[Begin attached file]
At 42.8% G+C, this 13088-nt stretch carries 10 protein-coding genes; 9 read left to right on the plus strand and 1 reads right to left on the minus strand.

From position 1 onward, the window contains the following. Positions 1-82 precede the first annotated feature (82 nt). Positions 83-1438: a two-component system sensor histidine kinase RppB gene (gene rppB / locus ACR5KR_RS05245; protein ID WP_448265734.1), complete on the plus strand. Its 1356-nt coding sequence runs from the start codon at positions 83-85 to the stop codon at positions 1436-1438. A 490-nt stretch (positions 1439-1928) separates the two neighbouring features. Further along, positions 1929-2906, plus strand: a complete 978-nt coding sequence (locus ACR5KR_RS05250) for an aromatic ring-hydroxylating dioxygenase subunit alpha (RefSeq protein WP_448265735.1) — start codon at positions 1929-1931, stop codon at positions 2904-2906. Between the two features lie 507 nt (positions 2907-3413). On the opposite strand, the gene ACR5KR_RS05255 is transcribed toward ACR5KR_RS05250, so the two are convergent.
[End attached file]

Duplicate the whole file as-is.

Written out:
At 42.8% G+C, this 13088-nt stretch carries 10 protein-coding genes; 9 read left to right on the plus strand and 1 reads right to left on the minus strand.

From position 1 onward, the window contains the following. Positions 1-82 precede the first annotated feature (82 nt). Positions 83-1438: a two-component system sensor histidine kinase RppB gene (gene rppB / locus ACR5KR_RS05245; protein ID WP_448265734.1), complete on the plus strand. Its 1356-nt coding sequence runs from the start codon at positions 83-85 to the stop codon at positions 1436-1438. A 490-nt stretch (positions 1439-1928) separates the two neighbouring features. Further along, positions 1929-2906, plus strand: a complete 978-nt coding sequence (locus ACR5KR_RS05250) for an aromatic ring-hydroxylating dioxygenase subunit alpha (RefSeq protein WP_448265735.1) — start codon at positions 1929-1931, stop codon at positions 2904-2906. Between the two features lie 507 nt (positions 2907-3413). On the opposite strand, the gene ACR5KR_RS05255 is transcribed toward ACR5KR_RS05250, so the two are convergent.